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Thousands turn out for fallen BSO deputy’s memorial service

For three generations, the Schaub men have served and protected.

“Ever since I was young, I looked up to my father, not only because he was taller than me, he was also my hero,’’ Timothy Schaub said Tuesday at the funeral service for his father, BSO Deputy Christopher Schaub. “Ever since I could remember he was always wearing a police uniform. I always knew that when I became older, when I became a man, when I became an adult, I wanted to be just like him.”

Christopher Schaub, 47, was killed last week in Pompano Beach during a motorcycle accident while he was on duty. On Tuesday, more than 2,000 friends, family and members of the Broward Sheriff’s Office came to Calvary Chapel in Fort Lauderdale to honor his life.

The service included a rider less horse, with boots hanging off the saddle, to symbolize the loss of Schaub. As guests departed the church, a last symbolic radio call was heard, marksmen gave Schaub a 21-gun salute and the missing man formation flew overhead.

Schaub joined BSO in 1990 and worked in road patrol, the detective’s bureau and as a motorman. Sheriff Al Lamberti described Schaub as a selfless man who bleeds green, the color of the BSO uniform.

Schaub had a passion for riding motorcycles, the sheriff said.

“It’s kind of different because it’s mostly the younger deputies who aspire to get on motorcycles,’’ Lamberti said. “Very rarely later in their career do they want to do that. He felt it was something he wanted to do.’’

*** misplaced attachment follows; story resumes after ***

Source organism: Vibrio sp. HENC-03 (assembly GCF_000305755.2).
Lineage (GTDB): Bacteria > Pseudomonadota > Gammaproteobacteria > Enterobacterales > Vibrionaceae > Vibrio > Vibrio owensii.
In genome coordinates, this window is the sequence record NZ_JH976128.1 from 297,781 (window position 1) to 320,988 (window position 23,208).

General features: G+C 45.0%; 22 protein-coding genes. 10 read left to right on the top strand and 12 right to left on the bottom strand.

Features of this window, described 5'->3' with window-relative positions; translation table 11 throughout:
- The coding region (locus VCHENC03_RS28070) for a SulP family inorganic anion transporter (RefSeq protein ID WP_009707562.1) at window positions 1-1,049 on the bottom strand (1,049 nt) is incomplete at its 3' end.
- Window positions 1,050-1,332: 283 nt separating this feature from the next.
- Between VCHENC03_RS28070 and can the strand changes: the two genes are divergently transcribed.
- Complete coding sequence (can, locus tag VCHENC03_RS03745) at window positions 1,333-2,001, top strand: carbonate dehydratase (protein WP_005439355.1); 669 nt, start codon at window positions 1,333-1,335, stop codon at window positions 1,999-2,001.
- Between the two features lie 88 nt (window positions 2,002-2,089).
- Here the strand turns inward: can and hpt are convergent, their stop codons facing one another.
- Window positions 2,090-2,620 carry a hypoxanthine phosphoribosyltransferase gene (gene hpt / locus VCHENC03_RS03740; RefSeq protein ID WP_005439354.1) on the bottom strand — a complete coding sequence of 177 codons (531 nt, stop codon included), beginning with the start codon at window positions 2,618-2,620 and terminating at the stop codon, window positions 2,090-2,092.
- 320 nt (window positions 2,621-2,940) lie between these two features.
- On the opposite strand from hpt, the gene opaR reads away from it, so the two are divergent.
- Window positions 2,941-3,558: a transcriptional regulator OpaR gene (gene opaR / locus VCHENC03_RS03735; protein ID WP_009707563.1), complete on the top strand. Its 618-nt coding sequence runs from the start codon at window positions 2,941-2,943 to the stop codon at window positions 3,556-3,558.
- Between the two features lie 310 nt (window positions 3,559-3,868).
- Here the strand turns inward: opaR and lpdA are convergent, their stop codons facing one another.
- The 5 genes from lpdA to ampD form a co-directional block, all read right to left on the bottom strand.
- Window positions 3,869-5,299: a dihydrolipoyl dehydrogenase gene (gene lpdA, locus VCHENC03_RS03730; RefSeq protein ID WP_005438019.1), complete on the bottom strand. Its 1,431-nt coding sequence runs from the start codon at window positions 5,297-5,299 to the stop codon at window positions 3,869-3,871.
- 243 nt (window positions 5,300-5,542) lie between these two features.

The motorcycle deputies retired Schaub’s radio number 44 as a tribute to Schaub, something that has never been done before.

“Deputy Schaub is remembered today for the mark he made on each of the lives of those here and in communities all across Broward County,’’ said Gov. Rick Scott. “The lives he saved, the ones he protected, the ones he served will endure as a reminder to his dedication and service to his neighbors.”

Other deputies commented on the impact Schaub left on BSO.

“As a new guy coming into the detective bureau, the legacy he left for me is to care about the job, the details,’’ said Det. Scott Schaefer, one of Schaub’s colleagues. “Care about everything, care about your job and have passion for people as well.”

Deputies Eric Crompton and Mario Potvin, also Schaub’s colleagues, remembered his sense of humor and how he had the best pressed uniform.

“One thing any supervisor would tell you about Chris’s uniforms is that they were always impeccable. Chris was proud to put it on each and everyday he came to work,” Crompton said.

Crompton not only remembered Schaub’s compassion for people, but for his pets as well.

“At times Chris’s house was a pet sanctuary. Cats, dogs, birds, it didn’t matter. If an animal needed a home, Chris would gladly welcome it in his home and his heart,” Crompton said.

“Deputy Christopher Schaub was a mountain of a man,’’ added Potvin. “He was an exceptional motorman and an amazing deputy sheriff who loved to ride.’’

After the funeral service, rain lightly fell on Timothy Schaub and his sister Kaitlyn Schaub as they were given burial flags.

Schaub’s name will soon be engraved on the Florida Sheriff Memorial Wall in Tallahassee, joining the names of 21 deputies and nine firefighters from Broward County.